Site Planning

Site plans are created before a new building, parking lot, or other facility is built. They are the last step of most long-range planning activities, but remain a critical part of ensuring that pedestrian needs are accommodated by the built environment. Site plans — which are basically very large scale maps of a property — show everything that will be built on that property (or "site"), including buildings, paved surfaces, regraded terrain, etc. They should conform to local and state development regulations, such as stormwater management, design codes, and requirements for transportation facilities. If a pedestrian or bicycle facility is not shown on a site plan, it is very unlikely that it will be there when the project is built.

The details of what to include in a site plan are directly derived from the details of how a pedestrian facility will be designed. The exact components of what should be on a site plan, therefore, will vary depending on what need the pedestrian facility is intended to meet. Because many of these details are determined as part of the design and engineering stages, inclusion of pedestrian facilities in a site plan will happen by default if the designer is addressing pedestrian needs. The techniques for including pedestrian needs in the actual design of a building or facility are described more in the Engineering section.

Many local planning departments rely on checklists for site plan reviews, and these checklists often include basic pedestrian items, such as ensuring safe passage for pedestrians through a parking lot, connecting to existing sidewalks, etc. Although these checklists usually show a relatively simplistic understanding of basic pedestrian needs and movement patterns, they do ensure that pedestrian issues are addressed as part of the site plan review process.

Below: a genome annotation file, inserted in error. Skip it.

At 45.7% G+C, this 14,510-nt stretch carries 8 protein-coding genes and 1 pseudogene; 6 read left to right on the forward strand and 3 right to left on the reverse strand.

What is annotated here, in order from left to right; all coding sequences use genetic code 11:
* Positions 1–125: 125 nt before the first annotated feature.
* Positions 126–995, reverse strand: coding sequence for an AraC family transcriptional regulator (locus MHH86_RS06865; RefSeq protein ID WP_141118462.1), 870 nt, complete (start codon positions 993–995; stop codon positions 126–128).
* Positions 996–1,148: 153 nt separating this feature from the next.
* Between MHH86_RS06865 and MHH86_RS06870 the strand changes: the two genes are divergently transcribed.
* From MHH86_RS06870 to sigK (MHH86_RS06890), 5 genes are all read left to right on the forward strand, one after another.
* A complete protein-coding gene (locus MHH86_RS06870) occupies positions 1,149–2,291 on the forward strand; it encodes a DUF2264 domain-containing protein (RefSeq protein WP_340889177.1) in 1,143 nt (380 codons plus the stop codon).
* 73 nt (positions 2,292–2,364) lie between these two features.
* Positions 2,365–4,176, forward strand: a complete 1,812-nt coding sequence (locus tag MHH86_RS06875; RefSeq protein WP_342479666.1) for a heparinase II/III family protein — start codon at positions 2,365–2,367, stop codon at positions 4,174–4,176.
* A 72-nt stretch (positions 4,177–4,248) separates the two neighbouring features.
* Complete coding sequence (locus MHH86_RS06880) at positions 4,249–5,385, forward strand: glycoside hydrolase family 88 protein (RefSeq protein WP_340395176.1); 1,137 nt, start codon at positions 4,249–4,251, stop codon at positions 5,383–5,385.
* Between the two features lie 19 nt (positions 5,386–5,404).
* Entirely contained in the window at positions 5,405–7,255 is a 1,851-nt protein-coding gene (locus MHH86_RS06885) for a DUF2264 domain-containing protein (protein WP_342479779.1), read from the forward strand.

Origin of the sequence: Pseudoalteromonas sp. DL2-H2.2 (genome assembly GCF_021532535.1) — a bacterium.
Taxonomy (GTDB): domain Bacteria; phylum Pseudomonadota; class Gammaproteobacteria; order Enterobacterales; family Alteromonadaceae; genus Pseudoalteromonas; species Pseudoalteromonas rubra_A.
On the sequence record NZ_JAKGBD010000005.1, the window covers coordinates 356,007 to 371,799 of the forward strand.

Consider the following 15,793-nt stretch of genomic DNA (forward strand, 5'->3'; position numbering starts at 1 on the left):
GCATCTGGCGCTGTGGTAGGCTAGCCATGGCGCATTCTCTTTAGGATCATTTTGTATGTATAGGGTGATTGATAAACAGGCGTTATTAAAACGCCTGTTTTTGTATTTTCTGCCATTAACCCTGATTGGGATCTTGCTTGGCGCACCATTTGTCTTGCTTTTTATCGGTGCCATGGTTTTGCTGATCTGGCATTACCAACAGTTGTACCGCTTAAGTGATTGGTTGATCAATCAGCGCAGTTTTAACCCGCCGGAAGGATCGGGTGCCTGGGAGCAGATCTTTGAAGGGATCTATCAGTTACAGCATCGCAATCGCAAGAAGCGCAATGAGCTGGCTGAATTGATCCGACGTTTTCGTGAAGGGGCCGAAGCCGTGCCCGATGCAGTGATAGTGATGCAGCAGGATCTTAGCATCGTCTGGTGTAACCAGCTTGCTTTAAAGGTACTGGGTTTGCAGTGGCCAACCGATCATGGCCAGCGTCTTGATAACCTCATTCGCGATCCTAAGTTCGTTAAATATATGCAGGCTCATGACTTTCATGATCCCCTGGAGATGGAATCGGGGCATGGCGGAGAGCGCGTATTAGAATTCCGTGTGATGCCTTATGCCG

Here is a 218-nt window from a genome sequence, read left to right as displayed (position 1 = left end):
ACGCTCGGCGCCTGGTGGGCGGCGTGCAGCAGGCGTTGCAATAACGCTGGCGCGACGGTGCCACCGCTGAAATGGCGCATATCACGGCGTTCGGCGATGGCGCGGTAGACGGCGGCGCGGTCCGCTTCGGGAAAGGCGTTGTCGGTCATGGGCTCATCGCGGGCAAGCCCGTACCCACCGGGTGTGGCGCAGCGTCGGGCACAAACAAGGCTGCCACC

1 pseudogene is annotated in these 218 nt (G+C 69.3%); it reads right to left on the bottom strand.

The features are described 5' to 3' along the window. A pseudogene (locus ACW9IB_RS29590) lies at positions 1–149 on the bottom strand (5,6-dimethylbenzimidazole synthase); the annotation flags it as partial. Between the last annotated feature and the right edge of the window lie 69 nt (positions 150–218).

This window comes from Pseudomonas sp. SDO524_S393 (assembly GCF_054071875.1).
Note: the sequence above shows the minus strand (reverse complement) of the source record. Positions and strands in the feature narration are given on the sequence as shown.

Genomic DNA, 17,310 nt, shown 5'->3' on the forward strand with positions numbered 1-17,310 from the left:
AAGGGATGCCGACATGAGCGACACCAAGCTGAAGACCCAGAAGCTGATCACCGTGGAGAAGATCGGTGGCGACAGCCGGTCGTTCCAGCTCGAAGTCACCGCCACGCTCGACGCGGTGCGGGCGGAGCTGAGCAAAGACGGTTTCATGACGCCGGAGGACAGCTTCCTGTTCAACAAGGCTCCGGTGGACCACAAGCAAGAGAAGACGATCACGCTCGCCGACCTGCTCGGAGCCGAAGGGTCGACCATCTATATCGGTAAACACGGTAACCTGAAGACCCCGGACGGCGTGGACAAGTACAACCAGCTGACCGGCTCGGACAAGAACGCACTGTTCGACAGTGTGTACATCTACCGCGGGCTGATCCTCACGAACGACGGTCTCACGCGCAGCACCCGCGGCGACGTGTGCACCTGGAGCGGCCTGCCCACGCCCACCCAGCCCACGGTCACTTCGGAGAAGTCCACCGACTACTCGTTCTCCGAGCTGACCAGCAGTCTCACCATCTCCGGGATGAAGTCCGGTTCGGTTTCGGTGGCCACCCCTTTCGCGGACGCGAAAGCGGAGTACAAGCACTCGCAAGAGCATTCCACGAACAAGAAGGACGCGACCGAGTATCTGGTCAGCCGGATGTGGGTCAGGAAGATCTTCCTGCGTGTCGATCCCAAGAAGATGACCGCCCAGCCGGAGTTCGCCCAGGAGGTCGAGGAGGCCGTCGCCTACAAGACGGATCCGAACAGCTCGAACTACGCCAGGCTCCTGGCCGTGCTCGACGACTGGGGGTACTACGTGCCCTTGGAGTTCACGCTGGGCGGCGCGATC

Communities that do not use checklists for site plan review must rely on the expertise or diligence of individual planners, or other officials involved in site plan review, to ensure that pedestrian needs are accommodated when new development or re-development occurs. The success of relying on site plan reviews to encourage pedestrian-friendly development frequently hinges on particular individuals reviewing the site plans. Local planners should be encouraged to understand the nuances of site-level designs that could support pedestrian movements.